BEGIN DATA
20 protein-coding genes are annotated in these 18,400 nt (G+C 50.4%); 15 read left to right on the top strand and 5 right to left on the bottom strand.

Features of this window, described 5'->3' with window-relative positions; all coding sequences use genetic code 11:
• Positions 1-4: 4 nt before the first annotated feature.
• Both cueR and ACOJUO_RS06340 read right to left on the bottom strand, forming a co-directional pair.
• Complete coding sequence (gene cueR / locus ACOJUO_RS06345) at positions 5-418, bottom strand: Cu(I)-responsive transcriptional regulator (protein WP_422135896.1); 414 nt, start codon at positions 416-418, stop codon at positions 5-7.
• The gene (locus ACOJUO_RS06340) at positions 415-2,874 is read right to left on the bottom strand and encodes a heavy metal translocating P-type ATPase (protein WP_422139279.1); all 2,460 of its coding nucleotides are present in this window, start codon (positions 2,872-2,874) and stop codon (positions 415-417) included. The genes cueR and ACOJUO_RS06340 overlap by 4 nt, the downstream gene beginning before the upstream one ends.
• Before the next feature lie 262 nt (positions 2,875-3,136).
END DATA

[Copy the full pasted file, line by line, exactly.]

20 protein-coding genes are annotated in these 18,400 nt (G+C 50.4%); 15 read left to right on the top strand and 5 right to left on the bottom strand.

Features of this window, described 5'->3' with window-relative positions; all coding sequences use genetic code 11:
• Positions 1-4: 4 nt before the first annotated feature.
• Both cueR and ACOJUO_RS06340 read right to left on the bottom strand, forming a co-directional pair.
• Complete coding sequence (gene cueR / locus ACOJUO_RS06345) at positions 5-418, bottom strand: Cu(I)-responsive transcriptional regulator (protein WP_422135896.1); 414 nt, start codon at positions 416-418, stop codon at positions 5-7.
• The gene (locus ACOJUO_RS06340) at positions 415-2,874 is read right to left on the bottom strand and encodes a heavy metal translocating P-type ATPase (protein WP_422139279.1); all 2,460 of its coding nucleotides are present in this window, start codon (positions 2,872-2,874) and stop codon (positions 415-417) included. The genes cueR and ACOJUO_RS06340 overlap by 4 nt, the downstream gene beginning before the upstream one ends.
• Before the next feature lie 262 nt (positions 2,875-3,136).